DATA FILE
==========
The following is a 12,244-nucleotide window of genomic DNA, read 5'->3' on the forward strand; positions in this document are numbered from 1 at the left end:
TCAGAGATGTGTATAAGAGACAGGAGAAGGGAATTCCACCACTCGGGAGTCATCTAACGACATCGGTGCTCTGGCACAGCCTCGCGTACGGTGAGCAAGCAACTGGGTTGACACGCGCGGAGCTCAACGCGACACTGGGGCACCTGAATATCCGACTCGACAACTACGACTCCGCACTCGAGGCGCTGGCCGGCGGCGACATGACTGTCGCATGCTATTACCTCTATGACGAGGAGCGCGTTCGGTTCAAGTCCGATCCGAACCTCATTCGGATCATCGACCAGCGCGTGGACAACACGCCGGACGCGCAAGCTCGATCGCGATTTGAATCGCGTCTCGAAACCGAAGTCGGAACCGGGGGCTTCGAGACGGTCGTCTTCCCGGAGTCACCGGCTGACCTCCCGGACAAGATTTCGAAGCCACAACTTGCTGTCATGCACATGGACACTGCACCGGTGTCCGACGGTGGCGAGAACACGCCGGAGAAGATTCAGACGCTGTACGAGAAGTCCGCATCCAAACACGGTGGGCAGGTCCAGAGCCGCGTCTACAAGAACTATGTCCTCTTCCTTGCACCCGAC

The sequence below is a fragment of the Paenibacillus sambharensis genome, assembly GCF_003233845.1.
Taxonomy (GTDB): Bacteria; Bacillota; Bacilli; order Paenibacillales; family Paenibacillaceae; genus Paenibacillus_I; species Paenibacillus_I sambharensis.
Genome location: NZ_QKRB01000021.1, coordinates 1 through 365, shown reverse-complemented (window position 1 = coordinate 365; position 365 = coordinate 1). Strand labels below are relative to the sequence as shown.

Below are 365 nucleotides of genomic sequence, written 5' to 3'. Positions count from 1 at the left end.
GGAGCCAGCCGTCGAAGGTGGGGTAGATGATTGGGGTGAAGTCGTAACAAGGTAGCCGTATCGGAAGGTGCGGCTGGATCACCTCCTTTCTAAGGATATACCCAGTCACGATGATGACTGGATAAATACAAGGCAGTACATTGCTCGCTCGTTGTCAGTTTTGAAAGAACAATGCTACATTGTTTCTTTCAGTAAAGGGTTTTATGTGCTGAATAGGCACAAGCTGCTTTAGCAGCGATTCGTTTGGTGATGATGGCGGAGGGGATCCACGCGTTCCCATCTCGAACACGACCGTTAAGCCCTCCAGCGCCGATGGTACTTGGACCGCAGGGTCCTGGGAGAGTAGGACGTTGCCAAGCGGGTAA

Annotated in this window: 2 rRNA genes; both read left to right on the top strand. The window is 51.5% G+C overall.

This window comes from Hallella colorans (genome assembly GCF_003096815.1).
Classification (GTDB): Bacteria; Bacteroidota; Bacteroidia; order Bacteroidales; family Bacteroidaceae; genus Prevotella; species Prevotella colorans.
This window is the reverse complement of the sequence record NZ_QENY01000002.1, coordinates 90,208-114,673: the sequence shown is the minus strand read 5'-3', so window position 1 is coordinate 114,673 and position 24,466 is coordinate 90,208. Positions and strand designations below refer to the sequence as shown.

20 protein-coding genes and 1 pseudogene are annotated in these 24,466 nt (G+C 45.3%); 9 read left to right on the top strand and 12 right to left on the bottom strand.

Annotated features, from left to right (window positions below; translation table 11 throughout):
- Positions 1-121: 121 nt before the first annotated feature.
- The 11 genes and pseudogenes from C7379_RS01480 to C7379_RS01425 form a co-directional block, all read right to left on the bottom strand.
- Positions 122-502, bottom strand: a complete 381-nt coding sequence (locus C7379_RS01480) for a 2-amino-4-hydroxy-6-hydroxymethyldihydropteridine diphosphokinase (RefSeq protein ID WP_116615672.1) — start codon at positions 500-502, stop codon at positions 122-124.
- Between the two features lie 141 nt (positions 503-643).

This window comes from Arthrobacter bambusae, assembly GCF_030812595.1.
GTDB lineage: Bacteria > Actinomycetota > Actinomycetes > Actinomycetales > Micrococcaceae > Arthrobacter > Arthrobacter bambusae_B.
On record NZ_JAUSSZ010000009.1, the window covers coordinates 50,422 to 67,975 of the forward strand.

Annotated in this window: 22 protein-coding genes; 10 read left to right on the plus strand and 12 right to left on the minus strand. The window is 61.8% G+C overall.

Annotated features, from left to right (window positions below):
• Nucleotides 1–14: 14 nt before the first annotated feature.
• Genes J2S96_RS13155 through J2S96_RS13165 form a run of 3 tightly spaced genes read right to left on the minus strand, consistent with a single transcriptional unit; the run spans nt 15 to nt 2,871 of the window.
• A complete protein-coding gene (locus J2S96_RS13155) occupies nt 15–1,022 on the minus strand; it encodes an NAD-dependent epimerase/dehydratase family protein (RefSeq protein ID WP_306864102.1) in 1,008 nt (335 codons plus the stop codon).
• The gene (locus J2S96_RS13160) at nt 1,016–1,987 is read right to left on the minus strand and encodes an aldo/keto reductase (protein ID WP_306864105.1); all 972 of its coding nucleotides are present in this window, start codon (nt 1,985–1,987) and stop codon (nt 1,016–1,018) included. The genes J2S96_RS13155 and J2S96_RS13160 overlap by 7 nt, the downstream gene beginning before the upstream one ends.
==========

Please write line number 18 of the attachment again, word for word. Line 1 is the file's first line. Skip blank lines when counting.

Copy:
This window comes from Arthrobacter bambusae, assembly GCF_030812595.1.